AA encounters lots of opposition in Russia, Zubkov noted. Efforts to open an AA-based clinic in a new location often generate official opposition because the 12-step method is seen as a foreign import.

“There is a lot of mistrust of Alcoholics Anonymous there because it is seen as Western. … There are a lot of people who still have sort of a nationalism or a resentment about methods that have come from abroad,” added Brown. Some opposition also appears to be faith-based, as AA is seen by many Orthodox Christian Russians as essentially a creature of the Reformed Protestant tradition.

Preferred treatment methods in Russia lack an adequate after-care component, Zubkov said. “Russian treatment methods are largely very biologically oriented and sometimes strange.” The most popular method relies on the use of Antabuse, a drug that makes people sick when they drink alcohol. But this does not address the cultural and physical sources of the addiction. “And after this, [the] patient is basically – he is on his own,” Zubkov said. “He doesn’t get any therapeutic support. He doesn’t get any – he doesn’t go to any meetings. And when he has a personal crisis, the easiest way for him to resolve it is try to drink, and very often this could end in fatalities.”

Beyond cultural differences, the lack of a tradition of philanthropic giving in Russia is hampering the ability of AA programs to expand their reach. The House of Hope, Zubkov noted, depended on financial support provided by an American philanthropist, Lou Bantle, who died in 2010. Now, the clinic is facing an uncertain financial future. Finding Russian benefactors is an extreme challenge, Zubkov added.

Not only does the Russian government tax charitable contributions, but those corporations and philanthropists that do donate “prefer to support high-profile, socially acceptable organizations, such as the performing and visual arts.” The only exception has been the Baltika brewery, which has been “continuously supporting us for many years,” he said.

Originally published by www.EurasiaNet.org

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Time to Develop Alcoholism

How Long Does It Take Alcohol Dependence To Develop?

  • How long fpr alcoholism to develop About 1 in 7 adults who have had alcohol dependence, commonly known as alcoholism, developed it less than a year after having their first drink, according to a nationwide survey of U.S. adults aged 18 or older.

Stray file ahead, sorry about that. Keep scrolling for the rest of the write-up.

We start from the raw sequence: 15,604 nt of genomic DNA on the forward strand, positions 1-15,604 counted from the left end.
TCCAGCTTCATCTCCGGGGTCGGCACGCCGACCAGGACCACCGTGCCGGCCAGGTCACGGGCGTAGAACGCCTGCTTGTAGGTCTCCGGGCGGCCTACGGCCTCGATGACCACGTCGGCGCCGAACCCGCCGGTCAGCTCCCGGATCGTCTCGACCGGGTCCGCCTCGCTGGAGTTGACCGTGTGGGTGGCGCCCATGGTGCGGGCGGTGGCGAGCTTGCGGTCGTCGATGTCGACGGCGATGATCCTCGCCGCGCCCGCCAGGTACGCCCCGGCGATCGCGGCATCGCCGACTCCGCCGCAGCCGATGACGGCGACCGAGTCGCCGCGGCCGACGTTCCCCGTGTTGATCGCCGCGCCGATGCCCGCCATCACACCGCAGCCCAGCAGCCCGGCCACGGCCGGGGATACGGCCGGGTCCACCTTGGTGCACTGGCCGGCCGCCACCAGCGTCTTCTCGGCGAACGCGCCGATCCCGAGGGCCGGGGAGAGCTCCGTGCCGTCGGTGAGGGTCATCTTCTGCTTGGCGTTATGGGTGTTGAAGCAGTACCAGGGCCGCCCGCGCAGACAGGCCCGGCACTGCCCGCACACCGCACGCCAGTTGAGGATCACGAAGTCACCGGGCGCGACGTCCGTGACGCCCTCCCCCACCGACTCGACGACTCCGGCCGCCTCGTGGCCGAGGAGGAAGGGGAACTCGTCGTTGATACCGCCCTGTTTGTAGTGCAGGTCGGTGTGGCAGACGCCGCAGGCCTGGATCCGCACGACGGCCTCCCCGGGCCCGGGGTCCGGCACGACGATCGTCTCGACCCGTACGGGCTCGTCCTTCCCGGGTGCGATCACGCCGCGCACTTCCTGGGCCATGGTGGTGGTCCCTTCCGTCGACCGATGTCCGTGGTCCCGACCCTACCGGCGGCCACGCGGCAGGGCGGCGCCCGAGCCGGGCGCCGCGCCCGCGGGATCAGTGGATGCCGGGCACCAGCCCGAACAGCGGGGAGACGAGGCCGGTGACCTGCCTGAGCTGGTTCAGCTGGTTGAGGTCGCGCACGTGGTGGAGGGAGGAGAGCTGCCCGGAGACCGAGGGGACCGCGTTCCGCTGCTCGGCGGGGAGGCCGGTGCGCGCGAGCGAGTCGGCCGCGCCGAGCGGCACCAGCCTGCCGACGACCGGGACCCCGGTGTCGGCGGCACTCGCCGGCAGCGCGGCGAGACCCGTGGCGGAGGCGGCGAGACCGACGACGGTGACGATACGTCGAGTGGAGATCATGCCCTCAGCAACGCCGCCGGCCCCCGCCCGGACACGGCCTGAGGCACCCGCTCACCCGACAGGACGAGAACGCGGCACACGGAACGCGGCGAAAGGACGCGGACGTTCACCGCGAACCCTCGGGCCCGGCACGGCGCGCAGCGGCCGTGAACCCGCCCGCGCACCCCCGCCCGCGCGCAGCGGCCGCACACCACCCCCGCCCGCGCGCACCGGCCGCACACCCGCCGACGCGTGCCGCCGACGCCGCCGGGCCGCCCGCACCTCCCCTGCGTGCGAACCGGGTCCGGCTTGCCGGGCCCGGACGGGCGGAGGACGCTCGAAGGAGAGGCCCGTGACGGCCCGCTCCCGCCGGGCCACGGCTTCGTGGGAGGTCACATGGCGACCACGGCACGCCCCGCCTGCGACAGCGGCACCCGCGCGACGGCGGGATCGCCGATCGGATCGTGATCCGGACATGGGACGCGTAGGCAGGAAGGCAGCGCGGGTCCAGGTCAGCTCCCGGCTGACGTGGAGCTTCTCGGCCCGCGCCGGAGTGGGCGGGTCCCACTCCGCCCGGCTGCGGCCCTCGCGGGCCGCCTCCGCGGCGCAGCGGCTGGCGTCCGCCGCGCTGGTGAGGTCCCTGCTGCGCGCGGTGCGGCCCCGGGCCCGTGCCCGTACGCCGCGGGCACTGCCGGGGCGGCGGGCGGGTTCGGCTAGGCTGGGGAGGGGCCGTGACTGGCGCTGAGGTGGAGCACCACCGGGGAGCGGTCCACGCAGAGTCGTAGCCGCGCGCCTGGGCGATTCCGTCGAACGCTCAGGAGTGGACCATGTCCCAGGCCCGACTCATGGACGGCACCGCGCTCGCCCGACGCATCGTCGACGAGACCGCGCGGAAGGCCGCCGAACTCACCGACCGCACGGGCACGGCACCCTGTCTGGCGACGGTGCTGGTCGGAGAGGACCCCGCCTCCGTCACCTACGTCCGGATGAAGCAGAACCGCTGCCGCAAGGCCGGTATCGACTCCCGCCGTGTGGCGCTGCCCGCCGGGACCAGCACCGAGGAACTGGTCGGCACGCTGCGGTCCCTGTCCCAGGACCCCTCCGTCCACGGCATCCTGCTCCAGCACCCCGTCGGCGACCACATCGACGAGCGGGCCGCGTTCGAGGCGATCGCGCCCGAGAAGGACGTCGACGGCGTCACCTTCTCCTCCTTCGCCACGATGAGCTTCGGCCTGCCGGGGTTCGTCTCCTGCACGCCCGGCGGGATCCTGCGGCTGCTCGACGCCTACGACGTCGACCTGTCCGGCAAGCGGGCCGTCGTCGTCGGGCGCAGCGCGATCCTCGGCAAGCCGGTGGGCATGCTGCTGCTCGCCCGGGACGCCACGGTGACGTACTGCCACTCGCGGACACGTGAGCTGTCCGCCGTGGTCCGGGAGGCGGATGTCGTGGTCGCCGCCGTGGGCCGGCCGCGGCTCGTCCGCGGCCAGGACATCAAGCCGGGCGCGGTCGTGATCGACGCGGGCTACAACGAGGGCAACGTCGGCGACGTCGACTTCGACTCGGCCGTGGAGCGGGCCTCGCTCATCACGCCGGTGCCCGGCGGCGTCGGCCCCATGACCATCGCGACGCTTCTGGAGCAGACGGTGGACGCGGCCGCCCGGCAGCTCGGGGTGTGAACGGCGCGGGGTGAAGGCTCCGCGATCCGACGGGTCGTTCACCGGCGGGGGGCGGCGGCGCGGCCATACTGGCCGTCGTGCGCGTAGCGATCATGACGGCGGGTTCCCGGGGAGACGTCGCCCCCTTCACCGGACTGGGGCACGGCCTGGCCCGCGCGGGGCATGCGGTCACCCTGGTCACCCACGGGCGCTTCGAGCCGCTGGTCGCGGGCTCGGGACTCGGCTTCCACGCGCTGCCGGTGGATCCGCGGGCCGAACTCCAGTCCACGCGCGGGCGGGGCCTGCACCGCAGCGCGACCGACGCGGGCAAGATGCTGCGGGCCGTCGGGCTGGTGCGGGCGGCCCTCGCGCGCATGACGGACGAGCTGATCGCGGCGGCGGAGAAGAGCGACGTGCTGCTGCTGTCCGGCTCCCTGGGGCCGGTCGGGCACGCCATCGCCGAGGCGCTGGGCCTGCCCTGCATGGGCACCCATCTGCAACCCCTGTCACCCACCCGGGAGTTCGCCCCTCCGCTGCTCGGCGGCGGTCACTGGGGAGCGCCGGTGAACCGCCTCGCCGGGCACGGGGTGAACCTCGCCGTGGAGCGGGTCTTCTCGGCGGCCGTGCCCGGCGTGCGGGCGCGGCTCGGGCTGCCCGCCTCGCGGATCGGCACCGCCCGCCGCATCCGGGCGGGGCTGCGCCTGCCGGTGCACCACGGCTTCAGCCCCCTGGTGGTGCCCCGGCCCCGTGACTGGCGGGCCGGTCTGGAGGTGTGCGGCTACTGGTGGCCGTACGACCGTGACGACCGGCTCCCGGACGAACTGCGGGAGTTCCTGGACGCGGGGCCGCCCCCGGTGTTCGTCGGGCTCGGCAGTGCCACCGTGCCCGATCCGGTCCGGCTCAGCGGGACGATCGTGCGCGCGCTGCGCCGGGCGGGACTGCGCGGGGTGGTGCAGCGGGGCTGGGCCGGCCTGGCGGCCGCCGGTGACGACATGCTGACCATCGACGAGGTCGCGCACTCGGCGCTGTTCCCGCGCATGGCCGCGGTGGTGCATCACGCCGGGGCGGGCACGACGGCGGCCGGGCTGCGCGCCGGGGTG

• About a quarter of people who have had alcohol dependence developed it less than 2 years after their first drink,
  • about a third in less than 3 years, and
  • about half in less than 5 years.

In the United States, most people have had their first drink by the time they leave high school. This fact, combined with the relatively rapid onset of dependence in many drinkers, helps to explain why alcohol dependence is found most commonly in young adults. About 1 in 9 people aged 18–24 have alcohol dependence, more than twice the proportion of any other age group.

The survey also shows that alcohol dependence occurs only rarely among drinkers who always stay within the following limits:

  • for men, no more than 4 drinks on any single day and 14 per week;
  • for women, no more than 3 drinks on any day and 7 per week.
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Drinking and Risks to Men

Drinking Buddies

Image via Wikipedia

Excessive Alcohol Use and Risks to Men’s Health

Men are more likely than women to drink excessively. Excessive drinking is associated with significant increases in short-term risks to health and safety, and the risk increases as the amount of drinking increases.

Men are also more likely than women to take other risks (e.g., drive fast or without a safety belt), when combined with excessive drinking, further increasing their risk of injury or death.

Drinking levels for men
  • Approximately 62% of adult men reported drinking alcohol in the last 30 days and were more likely to binge drink than women (47%) during the same time period.
  • Men average about 12.5 binge drinking episodes per person per year, while women average about 2.7 binge drinking episodes per year.
  • Most people who binge drink are not alcoholics or alcohol dependent.
  • It is estimated that about 17% of men and about 8% of women will meet criteria for alcohol dependence at some point in their lives.